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CONVENTION HIGHLIGHTS: From Obama, a call for patience

Thursday, September 6, 2012 | 11:55 p.m. CDT; updated 5:47 p.m. CDT, Wednesday, September 19, 2012

This article was written by Blake Ursch based on reporting from The Associated Press.

Perseverance was the theme of the Democratic National Convention on Thursday night. Both President Barack Obama and Vice President Joe Biden acknowledged that the country was still in dire economic conditions, but they expressed hope that things would get better if given they were given time and support.

Obama's speech

In his speech, President Obama asked Americans to stick with him and give him more time to manage the economic problem that remains after his first term. "The truth is, it will take more than a few years for us to solve challenges that have built up over decades," the president said.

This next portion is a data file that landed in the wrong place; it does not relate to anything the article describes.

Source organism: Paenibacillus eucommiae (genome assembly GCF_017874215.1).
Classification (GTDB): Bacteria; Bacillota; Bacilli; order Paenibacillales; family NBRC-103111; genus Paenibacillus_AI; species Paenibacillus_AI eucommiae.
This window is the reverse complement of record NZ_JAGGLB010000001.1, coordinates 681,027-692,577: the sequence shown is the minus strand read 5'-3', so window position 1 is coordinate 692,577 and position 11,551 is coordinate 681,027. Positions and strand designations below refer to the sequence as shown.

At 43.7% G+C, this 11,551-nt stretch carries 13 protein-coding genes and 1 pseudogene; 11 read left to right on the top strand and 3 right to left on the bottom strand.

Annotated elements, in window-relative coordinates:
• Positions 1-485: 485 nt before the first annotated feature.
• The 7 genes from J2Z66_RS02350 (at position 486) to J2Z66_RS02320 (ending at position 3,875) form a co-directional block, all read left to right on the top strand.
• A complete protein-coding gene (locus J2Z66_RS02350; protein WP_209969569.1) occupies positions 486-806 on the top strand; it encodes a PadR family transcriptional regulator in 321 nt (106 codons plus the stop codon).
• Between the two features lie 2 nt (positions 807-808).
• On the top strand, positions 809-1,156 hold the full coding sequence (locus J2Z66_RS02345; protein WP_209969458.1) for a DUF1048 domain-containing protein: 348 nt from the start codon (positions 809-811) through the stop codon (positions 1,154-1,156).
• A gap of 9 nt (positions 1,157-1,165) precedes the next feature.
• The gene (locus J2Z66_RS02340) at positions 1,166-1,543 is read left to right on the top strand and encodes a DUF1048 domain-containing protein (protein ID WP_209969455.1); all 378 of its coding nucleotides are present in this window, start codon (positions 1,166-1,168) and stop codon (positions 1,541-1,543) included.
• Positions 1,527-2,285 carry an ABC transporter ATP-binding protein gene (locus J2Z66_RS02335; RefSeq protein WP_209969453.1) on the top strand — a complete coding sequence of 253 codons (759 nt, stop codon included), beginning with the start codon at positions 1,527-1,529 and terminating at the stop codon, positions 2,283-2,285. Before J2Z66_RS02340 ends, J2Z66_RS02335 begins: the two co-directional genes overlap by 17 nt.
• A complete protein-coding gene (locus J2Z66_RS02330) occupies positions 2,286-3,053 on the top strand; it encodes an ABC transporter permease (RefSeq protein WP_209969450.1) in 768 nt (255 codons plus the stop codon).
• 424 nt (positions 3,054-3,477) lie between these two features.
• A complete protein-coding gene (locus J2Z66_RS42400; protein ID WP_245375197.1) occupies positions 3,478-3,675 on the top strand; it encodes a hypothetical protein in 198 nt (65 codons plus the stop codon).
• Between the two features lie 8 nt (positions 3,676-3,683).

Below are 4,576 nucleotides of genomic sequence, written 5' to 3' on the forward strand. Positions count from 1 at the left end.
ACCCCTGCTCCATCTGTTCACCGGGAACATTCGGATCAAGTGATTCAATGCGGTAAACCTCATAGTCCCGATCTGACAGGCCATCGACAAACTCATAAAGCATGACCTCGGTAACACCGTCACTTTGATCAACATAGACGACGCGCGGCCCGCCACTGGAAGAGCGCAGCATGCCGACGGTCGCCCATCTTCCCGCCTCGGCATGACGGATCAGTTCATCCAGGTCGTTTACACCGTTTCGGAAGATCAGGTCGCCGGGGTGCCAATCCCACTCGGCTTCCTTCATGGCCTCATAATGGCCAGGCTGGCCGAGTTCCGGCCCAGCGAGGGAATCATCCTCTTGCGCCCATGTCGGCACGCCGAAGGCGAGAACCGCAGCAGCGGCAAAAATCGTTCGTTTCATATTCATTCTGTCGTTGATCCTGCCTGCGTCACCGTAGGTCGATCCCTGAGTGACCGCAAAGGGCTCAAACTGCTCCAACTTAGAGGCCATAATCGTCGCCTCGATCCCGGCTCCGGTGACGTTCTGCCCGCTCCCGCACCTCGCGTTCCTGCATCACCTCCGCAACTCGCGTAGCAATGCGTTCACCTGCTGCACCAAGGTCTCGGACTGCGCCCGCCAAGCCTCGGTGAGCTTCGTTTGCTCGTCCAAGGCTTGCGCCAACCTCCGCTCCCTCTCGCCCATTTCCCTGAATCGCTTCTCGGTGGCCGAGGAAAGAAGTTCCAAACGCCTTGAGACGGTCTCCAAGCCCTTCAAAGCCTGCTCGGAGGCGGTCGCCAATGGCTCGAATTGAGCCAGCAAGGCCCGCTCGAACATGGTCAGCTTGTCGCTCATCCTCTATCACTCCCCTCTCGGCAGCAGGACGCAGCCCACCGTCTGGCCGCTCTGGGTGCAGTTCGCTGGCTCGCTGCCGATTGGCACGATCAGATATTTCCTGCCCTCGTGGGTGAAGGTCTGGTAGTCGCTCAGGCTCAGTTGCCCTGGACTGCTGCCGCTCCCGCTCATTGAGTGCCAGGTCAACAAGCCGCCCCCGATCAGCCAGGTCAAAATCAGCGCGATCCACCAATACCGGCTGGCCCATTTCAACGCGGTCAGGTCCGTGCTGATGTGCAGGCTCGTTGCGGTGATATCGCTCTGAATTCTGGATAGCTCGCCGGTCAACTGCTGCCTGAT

Obama also attacked the Romney campaign for criticizing his administration without offering viable solutions to America's problems. The Republicans, he charged, plan to use a tired strategy of tax cuts to solve the deficit problem.

At the convention

It was a star-studded night in Charlotte, as celebrities such as James Taylor, Scarlett Johansson, Jon Hamm and Eva Longoria showed their support for President Obama. Johansson and Longoria both took the stage to speak to the assembled crowd.

Longoria expressed her concern that Mitt Romney would raise taxes for the middle class. She used herself as a before-and-after example of the tension between the 99 and the 1 percent. "The Eva Longoria who worked at Wendy's flipping burgers — she needed a tax break. But the Eva Longoria who works on a movie set does not," she said.

The Republicans' view

At a pit stop visiting veterans during a drive to his New Hampshire lake estate, Mitt Romney told reporters that he would likely not watch Obama's convention address, because he didn't want to see the president speak about "a series of new promises that he's not going to keep."

Romney also defended himself against criticism for not mentioning the war in Afghanistan in his convention speech last week, saying that he expressed support for the armed forces with a speech at the American Legion the night before.

Supervising editor is Frank Russell.


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